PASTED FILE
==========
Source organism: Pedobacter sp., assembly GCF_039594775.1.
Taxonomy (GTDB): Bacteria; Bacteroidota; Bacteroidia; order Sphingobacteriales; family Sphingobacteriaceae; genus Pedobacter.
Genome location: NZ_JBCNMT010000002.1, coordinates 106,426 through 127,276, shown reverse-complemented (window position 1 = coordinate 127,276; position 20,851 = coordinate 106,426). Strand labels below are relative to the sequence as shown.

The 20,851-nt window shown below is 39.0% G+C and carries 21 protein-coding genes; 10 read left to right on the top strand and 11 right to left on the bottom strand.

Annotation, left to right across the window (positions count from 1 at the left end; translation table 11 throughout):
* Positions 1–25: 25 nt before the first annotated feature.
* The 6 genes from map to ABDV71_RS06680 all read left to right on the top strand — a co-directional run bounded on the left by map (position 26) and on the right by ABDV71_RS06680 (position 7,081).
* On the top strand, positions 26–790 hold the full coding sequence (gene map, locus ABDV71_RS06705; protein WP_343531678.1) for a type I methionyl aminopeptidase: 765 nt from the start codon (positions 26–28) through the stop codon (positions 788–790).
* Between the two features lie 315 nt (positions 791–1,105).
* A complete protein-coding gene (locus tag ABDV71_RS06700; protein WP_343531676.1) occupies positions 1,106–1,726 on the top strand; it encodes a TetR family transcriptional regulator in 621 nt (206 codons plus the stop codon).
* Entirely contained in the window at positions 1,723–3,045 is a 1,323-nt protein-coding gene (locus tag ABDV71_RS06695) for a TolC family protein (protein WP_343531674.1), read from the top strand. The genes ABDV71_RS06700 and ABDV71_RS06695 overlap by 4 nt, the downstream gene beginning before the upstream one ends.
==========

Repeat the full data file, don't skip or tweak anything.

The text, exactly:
Source organism: Pedobacter sp., assembly GCF_039594775.1.
Taxonomy (GTDB): Bacteria; Bacteroidota; Bacteroidia; order Sphingobacteriales; family Sphingobacteriaceae; genus Pedobacter.
Genome location: NZ_JBCNMT010000002.1, coordinates 106,426 through 127,276, shown reverse-complemented (window position 1 = coordinate 127,276; position 20,851 = coordinate 106,426). Strand labels below are relative to the sequence as shown.

The 20,851-nt window shown below is 39.0% G+C and carries 21 protein-coding genes; 10 read left to right on the top strand and 11 right to left on the bottom strand.

Annotation, left to right across the window (positions count from 1 at the left end; translation table 11 throughout):
* Positions 1–25: 25 nt before the first annotated feature.
* The 6 genes from map to ABDV71_RS06680 all read left to right on the top strand — a co-directional run bounded on the left by map (position 26) and on the right by ABDV71_RS06680 (position 7,081).
* On the top strand, positions 26–790 hold the full coding sequence (gene map, locus ABDV71_RS06705; protein WP_343531678.1) for a type I methionyl aminopeptidase: 765 nt from the start codon (positions 26–28) through the stop codon (positions 788–790).
* Between the two features lie 315 nt (positions 791–1,105).
* A complete protein-coding gene (locus tag ABDV71_RS06700; protein WP_343531676.1) occupies positions 1,106–1,726 on the top strand; it encodes a TetR family transcriptional regulator in 621 nt (206 codons plus the stop codon).
* Entirely contained in the window at positions 1,723–3,045 is a 1,323-nt protein-coding gene (locus tag ABDV71_RS06695) for a TolC family protein (protein WP_343531674.1), read from the top strand. The genes ABDV71_RS06700 and ABDV71_RS06695 overlap by 4 nt, the downstream gene beginning before the upstream one ends.